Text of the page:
Abraham Lincoln and the Civil War
We have all been taught that Abraham Lincoln was the Great Emancipator who freed the slaves during the Civil War, but according to the Independent Review, “contrary to popular belief, the war was not fought primarily over slavery.” This statement counters everything we have been taught since grammar school. It appears that in reality most Northerners did not object to slavery; quite to the contrary, they graciously accomplished trade and most business matters with the south, without protest. Supposedly, the war was fought because of the different economic policies of the northern and southern states, wherein some of these policies were related, but other matters had absolutely nothing to do with slavery.
Therefore, the war with the south, which is more correctly identified as the “war between the states,” was a convenient vehicle to ensure the southern tax base was retained to fund the treasury to feed expansion. Lincoln may have made many decisions for what he considered the greater good of the country, but on the surface it appears that sinister forces were at work. Scholars have debated the issue of why the war was fought for over a hundred years, without an absolute conclusion. As far as this book, this is not the issue I wish to explore. The issue is how the Constitution has been suborned, misinterpreted, ignored or simply bypassed by the politicians, and in some cases by the judicial system itself, so I will leave the great debate to the scholars.
Let me be very clear about this. I am not attempting to demonize some of the most important figures, such as Abraham Lincoln, in American history, as many revisionists have reviled both Jefferson and Washington and other revolutionary visionaries because they owned slaves. We know little of the mindset of many of these people over one hundred to two hundred years ago. As incomprehensible as their thinking may have been in today’s society, in many quarters slaves were considered sub-human, to be used for menial labor in much the same manner as we use robots today. Therefore, the Founding Fathers did not see any contradiction between slavery and the “All men are created equal” clause of the Declaration of Independence.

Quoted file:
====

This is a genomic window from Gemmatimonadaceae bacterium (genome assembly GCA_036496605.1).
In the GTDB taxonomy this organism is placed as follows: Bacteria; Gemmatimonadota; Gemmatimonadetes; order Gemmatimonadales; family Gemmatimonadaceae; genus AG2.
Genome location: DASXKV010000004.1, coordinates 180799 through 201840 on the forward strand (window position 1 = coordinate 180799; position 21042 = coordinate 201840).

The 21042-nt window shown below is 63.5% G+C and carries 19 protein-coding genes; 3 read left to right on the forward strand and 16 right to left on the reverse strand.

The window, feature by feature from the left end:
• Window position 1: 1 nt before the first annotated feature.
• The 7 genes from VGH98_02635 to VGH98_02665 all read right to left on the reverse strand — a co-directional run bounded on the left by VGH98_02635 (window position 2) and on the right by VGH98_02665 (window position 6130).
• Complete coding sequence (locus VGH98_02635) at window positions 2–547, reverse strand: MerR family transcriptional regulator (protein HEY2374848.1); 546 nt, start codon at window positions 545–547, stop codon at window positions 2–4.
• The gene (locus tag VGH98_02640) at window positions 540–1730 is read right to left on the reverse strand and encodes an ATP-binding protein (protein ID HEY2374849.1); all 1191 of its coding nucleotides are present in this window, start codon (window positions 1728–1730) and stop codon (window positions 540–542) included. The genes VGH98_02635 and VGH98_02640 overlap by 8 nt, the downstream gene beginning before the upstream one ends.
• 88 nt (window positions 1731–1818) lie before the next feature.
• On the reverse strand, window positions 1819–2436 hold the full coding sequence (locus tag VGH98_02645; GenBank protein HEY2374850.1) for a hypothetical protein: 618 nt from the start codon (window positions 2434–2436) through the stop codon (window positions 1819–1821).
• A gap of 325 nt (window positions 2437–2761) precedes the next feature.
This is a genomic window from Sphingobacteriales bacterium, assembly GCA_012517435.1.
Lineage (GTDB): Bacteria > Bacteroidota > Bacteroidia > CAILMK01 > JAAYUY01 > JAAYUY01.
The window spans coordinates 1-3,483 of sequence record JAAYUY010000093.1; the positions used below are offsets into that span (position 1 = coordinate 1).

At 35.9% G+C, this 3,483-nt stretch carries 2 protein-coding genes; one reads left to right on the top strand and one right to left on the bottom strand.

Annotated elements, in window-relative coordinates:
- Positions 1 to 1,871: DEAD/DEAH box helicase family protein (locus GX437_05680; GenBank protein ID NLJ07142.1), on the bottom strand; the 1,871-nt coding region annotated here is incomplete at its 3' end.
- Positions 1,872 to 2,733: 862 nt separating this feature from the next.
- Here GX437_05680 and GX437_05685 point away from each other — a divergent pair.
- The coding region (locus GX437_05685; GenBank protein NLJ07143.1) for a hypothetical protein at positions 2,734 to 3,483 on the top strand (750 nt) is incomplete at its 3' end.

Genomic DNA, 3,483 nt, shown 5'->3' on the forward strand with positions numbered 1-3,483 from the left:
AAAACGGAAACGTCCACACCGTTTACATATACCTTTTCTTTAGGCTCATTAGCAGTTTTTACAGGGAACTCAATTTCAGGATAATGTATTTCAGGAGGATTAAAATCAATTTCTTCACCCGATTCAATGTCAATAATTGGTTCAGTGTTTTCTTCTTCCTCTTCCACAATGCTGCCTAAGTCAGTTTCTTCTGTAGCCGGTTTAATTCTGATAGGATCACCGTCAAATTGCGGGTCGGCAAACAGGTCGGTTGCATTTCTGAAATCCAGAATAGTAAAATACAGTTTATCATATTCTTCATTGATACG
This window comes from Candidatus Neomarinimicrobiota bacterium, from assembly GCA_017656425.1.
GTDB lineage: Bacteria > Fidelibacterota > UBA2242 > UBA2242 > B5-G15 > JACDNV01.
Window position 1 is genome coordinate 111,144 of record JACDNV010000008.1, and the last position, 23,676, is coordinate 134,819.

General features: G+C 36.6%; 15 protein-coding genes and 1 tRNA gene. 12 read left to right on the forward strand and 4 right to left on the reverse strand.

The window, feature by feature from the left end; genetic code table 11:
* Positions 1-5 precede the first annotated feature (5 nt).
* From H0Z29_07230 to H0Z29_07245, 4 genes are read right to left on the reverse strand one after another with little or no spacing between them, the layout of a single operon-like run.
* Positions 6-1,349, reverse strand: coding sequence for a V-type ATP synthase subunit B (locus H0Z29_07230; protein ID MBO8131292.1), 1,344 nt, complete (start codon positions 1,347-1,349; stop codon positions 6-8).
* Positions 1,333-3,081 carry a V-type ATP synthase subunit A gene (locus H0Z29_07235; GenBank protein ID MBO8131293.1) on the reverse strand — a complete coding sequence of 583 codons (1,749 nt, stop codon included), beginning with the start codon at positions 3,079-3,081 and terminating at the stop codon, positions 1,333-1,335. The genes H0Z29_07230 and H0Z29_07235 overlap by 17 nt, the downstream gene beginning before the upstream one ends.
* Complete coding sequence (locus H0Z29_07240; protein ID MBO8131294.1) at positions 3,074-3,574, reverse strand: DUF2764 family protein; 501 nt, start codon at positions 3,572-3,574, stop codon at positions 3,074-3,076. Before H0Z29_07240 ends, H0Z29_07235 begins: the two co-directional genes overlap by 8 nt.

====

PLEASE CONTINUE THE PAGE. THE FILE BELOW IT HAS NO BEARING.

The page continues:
Lincoln claimed in his First Inaugural Address “No state upon its own mere motion can lawfully get out of the Union.”
Closely examining the Articles of Confederation, Article II states,
“Each state retains its sovereignty, freedom, and independence, and every power, jurisdiction, and right, which is not by this Confederation expressly delegated to the United States, in Congress assembled.”
By the standard definition in any randomly chosen dictionary, delegated means to pass down a chain-of-command to a subordinate agent by a superior authority – in this case, the individual state is passing authority to the Federal government. To reinforce this argument, The Declaration of Independence, in part, states quite clearly,
“That these United Colonies are, and of right ought to be, Free and Independent States… and that as Free and Independent States, they have full Power to levy War, conclude Peace, contract Alliances, establish Commerce, and to do all other Acts and Things which Independent States may of right do.”
“Power to levy War?” “Contract Alliances? These words sound very much like the authority any nation would grant itself.
Remember that the framers of the Declaration of Independence and the Constitution very specifically designed the new government on the basis of a union of strong and independent states with a minimal Federal government solely responsible for defense and the judiciary, to avoid the pitfalls of powerful central governments such as England. In fact, Article 1, Section 8, Clause 1 of the Constitution specifically states
“The Congress shall have Power To lay and collect Taxes, Duties, Imposts and Excises, to pay the Debts and provide for the common Defence and general Welfare of the United States; but all Duties, Imposts and Excises shall be uniform throughout the United States.”